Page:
You will not get fresher or cheaper orange juice anywhere else in the world. It’s cheapest in the square (2 dirhams, or 50 pence), but because of the nature of the stands you can never see them squeeze it. So there are some conspiracy theories that they water it down. (Whatever – it’s still good, and crazy cheap!). Just outside the square it’s a bit more expensive, and not so much catered for tourists – it’s usually just some guy at a table and he will squeeze it out per request.
5. Take it easy in your riad
Most of the Marrakech hotels are in renovated riads, which are traditional Moroccan living spaces with an inner courtyard. And most of them are just GORGEOUS. So we would really recommend just hanging out in your riad! Take a dip in the pool, catch some sun on the rooftop terrace, or spend all your time sipping mint tea by candle light under palm trees, and enjoy the incredible Moroccan hospitality.
6. Walk the medina (or, get lost in the medina) and get ready for kitten safari
One of the best ways to explore the medina is to walk without a destination in mind, otherwise it can be a very frustrating experience. As a rule, you will get lost in the medina. The alleys and roads make no sense, and while a valiant effort has been made, Google cannot 100% map the medina. So best is to let your nose lead you – it’s totally safe (I wandered around while Joel worked remotely, and as a solo female wanderer I can say I never felt remotely threatened) and it’s smaller than it feels.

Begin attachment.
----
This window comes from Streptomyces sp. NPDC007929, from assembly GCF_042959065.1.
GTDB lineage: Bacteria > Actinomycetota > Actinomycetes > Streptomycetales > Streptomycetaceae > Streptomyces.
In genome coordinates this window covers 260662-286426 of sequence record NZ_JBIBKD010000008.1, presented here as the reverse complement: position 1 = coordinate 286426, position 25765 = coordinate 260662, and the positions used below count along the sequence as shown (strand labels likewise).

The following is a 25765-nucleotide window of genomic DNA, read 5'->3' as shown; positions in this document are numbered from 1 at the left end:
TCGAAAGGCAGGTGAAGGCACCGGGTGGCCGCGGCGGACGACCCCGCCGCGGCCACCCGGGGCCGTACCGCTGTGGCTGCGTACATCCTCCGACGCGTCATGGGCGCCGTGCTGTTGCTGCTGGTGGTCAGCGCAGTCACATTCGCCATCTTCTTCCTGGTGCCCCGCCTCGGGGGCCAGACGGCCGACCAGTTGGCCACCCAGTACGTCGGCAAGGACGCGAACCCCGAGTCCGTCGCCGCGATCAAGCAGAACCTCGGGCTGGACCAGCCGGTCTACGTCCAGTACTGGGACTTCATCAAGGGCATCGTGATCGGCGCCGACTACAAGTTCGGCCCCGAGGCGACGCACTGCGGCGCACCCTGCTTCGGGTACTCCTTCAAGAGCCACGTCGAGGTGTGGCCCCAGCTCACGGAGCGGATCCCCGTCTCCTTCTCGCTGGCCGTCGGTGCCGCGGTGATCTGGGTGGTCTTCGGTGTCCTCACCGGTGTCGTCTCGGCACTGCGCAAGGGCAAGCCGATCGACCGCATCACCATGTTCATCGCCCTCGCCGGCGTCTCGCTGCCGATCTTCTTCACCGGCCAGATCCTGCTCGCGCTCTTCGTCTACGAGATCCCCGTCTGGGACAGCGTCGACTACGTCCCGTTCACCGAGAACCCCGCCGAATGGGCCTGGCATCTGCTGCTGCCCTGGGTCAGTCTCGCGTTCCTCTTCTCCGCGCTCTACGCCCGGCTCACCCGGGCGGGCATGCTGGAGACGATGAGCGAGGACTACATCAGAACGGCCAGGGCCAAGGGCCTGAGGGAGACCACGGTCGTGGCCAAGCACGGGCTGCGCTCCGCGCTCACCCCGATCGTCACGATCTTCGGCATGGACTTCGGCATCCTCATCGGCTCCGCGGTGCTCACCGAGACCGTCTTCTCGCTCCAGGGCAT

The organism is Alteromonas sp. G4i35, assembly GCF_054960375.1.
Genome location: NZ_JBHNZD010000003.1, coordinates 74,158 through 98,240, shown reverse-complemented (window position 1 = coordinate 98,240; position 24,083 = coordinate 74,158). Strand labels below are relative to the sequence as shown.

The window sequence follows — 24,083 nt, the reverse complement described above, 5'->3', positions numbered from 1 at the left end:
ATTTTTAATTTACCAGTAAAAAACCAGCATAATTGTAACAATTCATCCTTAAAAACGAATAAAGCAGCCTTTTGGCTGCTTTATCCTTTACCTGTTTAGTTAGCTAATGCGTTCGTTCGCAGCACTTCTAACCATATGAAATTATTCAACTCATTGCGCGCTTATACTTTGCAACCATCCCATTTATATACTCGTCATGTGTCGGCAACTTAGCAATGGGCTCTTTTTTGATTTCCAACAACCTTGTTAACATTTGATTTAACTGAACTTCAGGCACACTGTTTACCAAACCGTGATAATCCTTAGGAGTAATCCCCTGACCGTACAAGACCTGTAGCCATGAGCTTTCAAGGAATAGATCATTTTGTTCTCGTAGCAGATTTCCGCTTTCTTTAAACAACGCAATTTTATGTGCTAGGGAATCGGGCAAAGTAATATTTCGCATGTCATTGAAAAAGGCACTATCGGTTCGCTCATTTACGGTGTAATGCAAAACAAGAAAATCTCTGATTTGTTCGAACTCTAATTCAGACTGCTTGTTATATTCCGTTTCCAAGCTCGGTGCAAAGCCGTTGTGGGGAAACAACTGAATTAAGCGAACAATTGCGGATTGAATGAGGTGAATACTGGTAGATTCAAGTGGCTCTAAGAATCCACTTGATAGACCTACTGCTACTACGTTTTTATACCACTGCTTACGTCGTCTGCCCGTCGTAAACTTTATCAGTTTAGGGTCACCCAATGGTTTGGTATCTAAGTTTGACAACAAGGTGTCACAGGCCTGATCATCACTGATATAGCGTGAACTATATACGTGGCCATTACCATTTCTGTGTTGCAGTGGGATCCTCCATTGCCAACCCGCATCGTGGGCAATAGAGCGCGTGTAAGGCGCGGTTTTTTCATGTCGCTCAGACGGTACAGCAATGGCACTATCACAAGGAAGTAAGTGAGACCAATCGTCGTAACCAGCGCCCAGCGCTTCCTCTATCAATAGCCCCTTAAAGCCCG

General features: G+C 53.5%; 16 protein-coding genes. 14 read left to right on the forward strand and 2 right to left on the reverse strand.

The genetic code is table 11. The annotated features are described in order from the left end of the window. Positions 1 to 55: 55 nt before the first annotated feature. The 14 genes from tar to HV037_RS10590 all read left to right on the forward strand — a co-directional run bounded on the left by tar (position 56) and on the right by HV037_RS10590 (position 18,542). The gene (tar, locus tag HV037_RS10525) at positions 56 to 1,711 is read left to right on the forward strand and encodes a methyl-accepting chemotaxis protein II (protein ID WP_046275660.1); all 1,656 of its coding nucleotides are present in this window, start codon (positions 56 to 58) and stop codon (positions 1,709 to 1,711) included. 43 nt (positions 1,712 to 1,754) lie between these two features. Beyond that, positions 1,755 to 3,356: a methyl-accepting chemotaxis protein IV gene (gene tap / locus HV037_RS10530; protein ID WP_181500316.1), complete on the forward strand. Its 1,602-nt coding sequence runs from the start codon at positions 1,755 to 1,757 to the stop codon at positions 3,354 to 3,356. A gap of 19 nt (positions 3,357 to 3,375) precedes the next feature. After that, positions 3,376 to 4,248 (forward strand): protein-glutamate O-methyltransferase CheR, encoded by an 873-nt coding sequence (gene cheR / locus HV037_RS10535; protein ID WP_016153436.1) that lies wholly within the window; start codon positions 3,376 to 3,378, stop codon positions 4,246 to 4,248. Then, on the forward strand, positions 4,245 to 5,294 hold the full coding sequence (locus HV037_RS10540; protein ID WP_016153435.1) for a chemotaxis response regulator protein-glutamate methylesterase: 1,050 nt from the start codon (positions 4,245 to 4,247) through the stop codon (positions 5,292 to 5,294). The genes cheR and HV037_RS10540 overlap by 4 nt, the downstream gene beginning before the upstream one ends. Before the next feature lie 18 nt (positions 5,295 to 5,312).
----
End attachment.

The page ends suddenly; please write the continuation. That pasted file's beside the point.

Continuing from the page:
Also, Morocco is a cat-loving-traveler’s paradise. Kittens, kittens, kittens EVERYWHERE.
Tricks and tips for walking like a pro
Walk with confidence! Even if you have no clue where you are going, pretend that you know exactly where you’re going. It’s common for young guys to help you get to your destination and then demand money. If you really need help getting somewhere, consult a shop owner.
If you just want to just walk around and not shop, go early in the morning (around 9am). The shopkeepers are still setting up, and are not yet determined to sell anything, so the atmosphere is a bit more laid back.
Beware the tannery scam!
The tannery is where hides are processed into leather goods, and it is for real something to be seen. But it is free, and it is better to decide if you actually want to go rather than being scammed into it. Some young guy might say ‘hey, there’s a special berber festival, they come from the mountains, it’s the last day’ or something similar.
There is no festival.
Then he will try and explain where it is, and a friend conveniently walks by and he says ‘oh look, that’s my friend – he works there’ (or his father works there or whatever). Then you will walk anywhere between 5 and 20 minutes to the tanneries, be given a brief tour, and after be shown to the shops, which is where, we guess, the real trouble starts. (We got out before the shops, but still had to pay them off to let us go without a hassle). Lesson learnt: If someone wants to show you a special festival, just say you’ve been to the tanneries already, and go at your own convenience.
Marrakech is not known for its museum scene, but as a MA Museum Studies graduate, I will always find the museums wherever we travel. Most of the museums in Marrakech are run privately, but the most expensive entry fee was around 50 dirham, which is about £10.
Ben Youssef Madrasa
This is the largest Madrasa (Islamic College) in Morocco. It opened in the 14th century, was closed in 1960 and opened later in 1982 as a museum. It’s the perfect balance of richly-coloured zellige tiles, muqarnas carvings, and marble and cedar courtyards, with the far more humble dormitories and plain classrooms.
This seems like the most popular museum in Marrakech, and is best visited in the morning to avoid the crowds.
Dar Si Said Museum
The Dar Si Said Museum’s collection is dedicated to the work of the master artisans of Morocco and displays wooden doors, Berber jewellery, ceramics, weaponry, carpets, and even an ancient wooden ferry wheel for babies in a beautifully palatial mansion with none of the humble bits of the Ben Youssef Madrasa. Though the collection is scarce, the building itself is something to behold.